HTV Happy New Year! – Free File from Team KNK

HTV – a multisurface product?

I’m so glad to be on holiday and finally able spend time in my craft room. I love trying out new products and techniques. And this one is SPECTACULAR! You are going to want to get into your craft room ASAP!   front_opt-1

I read about this technique somewhere, but I was skeptical. Have you ever tried heat transfer vinyl like GlitterFlex on non-porous surfaces – not on fabric for which the product is primarily marketed? It works even better, and apparently lasts longer than glitter decal vinyls. Just make sure the surface you are applying it to is safe for high heat!

The design I used was a freebie from New Evolution Designs, as a wallpaper. They have some very cool and unique designs and lots of freebies.   New Evolutions Designs

I pixel traced the image in Make-the-Cut, which was extremely easy since the design has such clear definition between the colors and is a high quality (high pixel count) image.     closeup_opt

The real magic occurs when you are heat setting it. You might think that it is difficult because of the curve of the bottle, glass, mug or jar – but as I found out, it is easier than it might first appear.


Settings (Maxx Air):

  • f = 32
  • v = 250
  • p = 1


  1. Open the Free File from Team KNK (below)
  2. Make a TEST CUT to ensure a good, clean cut
  3. Make sure the image is reversed
  4. Cut the file from GlitterFlex Ultra or from GlitterFlex II
  5. Position the design on the object and use an iron to heat set   iron_opt The iron heats up the glass, which radiates to the GlitterFlex Ultra so you don’t have to hit every angle around the bottle with the iron.

Download your Free File from Team KNK. And Happy New Year to all!



Wild Fashion Prints Heat Transfer Vinyl

Wild Fashion Prints Heat Transfer Vinyl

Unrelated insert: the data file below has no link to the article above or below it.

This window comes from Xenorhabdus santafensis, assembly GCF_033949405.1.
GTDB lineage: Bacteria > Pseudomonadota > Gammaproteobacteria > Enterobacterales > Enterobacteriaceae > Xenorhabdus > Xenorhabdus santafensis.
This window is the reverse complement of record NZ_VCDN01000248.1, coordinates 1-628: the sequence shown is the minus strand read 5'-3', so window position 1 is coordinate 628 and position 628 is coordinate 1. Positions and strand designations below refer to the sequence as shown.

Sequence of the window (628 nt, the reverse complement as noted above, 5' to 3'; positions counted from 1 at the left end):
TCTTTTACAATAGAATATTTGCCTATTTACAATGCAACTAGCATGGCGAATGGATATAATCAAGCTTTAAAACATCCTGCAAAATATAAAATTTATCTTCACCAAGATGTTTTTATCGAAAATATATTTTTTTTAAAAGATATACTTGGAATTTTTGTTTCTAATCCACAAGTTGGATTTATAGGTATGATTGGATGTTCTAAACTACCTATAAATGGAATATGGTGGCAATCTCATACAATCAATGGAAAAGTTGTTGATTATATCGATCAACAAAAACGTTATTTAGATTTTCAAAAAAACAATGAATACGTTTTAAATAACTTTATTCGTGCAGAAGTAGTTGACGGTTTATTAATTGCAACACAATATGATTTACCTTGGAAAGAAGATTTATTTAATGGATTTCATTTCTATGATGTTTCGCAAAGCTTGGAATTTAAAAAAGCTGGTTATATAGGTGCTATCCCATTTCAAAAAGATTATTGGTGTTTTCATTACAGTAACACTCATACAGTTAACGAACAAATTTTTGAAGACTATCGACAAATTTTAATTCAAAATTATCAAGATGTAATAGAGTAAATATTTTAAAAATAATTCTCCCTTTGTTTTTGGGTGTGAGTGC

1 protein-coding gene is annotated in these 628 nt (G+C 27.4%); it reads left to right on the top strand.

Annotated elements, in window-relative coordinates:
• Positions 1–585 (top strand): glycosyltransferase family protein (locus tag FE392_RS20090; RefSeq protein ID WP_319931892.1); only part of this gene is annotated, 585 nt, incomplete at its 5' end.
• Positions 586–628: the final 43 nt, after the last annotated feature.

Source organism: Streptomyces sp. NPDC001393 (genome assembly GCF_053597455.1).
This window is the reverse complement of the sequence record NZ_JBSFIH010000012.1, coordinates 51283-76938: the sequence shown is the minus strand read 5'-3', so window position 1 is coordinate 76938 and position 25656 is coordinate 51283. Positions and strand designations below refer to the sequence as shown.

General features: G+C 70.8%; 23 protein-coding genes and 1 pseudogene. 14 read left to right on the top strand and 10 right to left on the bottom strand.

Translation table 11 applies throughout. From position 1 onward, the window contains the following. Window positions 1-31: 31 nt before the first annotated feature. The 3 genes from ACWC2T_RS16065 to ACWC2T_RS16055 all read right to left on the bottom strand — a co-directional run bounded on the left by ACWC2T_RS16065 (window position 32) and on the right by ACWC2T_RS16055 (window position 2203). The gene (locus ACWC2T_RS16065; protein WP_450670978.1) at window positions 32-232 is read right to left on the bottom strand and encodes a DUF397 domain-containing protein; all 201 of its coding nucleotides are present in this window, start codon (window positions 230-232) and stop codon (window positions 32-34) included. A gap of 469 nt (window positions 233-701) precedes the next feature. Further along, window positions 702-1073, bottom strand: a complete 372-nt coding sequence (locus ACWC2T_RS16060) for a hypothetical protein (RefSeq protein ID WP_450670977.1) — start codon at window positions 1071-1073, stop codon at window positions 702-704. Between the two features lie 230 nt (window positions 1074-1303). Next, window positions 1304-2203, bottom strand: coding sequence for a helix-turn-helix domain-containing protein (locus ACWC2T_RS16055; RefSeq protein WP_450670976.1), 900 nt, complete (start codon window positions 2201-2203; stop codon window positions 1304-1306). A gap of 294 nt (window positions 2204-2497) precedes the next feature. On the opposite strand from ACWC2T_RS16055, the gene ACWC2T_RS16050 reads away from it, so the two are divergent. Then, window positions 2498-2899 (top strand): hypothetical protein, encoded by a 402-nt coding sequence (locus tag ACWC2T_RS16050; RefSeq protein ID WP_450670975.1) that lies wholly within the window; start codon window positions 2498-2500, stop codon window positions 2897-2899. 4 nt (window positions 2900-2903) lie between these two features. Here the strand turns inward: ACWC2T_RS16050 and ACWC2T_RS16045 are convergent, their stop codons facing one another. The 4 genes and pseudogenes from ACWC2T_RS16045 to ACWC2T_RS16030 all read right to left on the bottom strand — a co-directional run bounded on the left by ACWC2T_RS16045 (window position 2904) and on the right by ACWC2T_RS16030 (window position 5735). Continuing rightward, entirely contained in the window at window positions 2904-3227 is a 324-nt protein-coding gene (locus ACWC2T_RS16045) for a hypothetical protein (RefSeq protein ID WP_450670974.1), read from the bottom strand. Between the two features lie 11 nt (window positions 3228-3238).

Detail_Leather vinyl_opt3  

Wild Fashion Prints™ is a preprinted heat transfer vinyl in many popular patterns that add fun to lettering, numbers or your custom design. KNK carries them in 17 different prints including animals, camo, perforated and leather looks. Many of the prints are also textured such as the leather.

And of course, since I am working with my friends Cathy Wiggins and Olde City Quilts to promote a line of garment leather to sewers, I just had to try out the leather vinyl on this t-shirt project. We are vending at the largest quilt show in the USA, Houston Quilt Market and Festival this fall.  We not only wanted to create a unified look when in the booth, but also peak attendee interest when we were spotted away from the booth with a slogan that made folks stop and ask us, what does #itsbetterinleather mean?

First, I created the design for the shirt in Make The Cut! , using the hashtag, #itsbetterinleather and the Olde City Quilts logo.  I did not know what the font name was for the Olde City logo, so I uploaded a picture of it to the WhatTheFont page of My This great font resource identified the font I needed and directed me to where I could purchase it. Once downloaded, I installed it into Make The Cut! and finished my design.

Filled up the virtual mat with as many as I could fit, mirror imaged the designs and cut on my KNK Maxx Air.


KNK Zing/Zing Air/Maxx Air Standard Material Detail Blade

Wild Fashion Prints Heat Transfer Vinyl 

Maxx Air Settings

  • Blade = Red Blade, Blade height = 25
  • Force =55
  • Velocity = 250
  • # Passes = Disabled
  • Blade Offset = .25

The material cuts like all heat transfer vinyl, but since it is textured I did have a bit of an issue when weeding. The second time I increased the force a tad and exposed a tiny bit more blade. The design should be reversed and the clear heat proof carrier sheet face down on the mat.

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I then set up my design on the t-shirts and pressed with my heat press for the recommended time and pressure. Temperature at 325°F – 340°, firm even pressure for 12-15 seconds. Peel the clear backing when cool. Cover with a Telfon© sheet or kraft paper and repress for 3 seconds.

This is a fun material to get some cool effects on clothing, and it is perfect for our #itsbetterinleather message!

leather vinyl2_opt


Coloring Page Baby Bibs


Our Littlest Princess

I recently hosted a baby shower for this sweet little princess and her mommy. Since there were several young girls there, I wanted to have something fun for them to do. I decided to make some coloring page baby bibs that they could color for the new little one.


  1. Baby Bib Blanks
  2. Fabric Pens
  3. Black ThermoFlex Plus
  4. Red-capped Blade
  5. Make The Cut Software
  6. Coloring Page SVG (Outline with lots of white space)
  7. Heat Press or Iron

Settings for KNK Zing: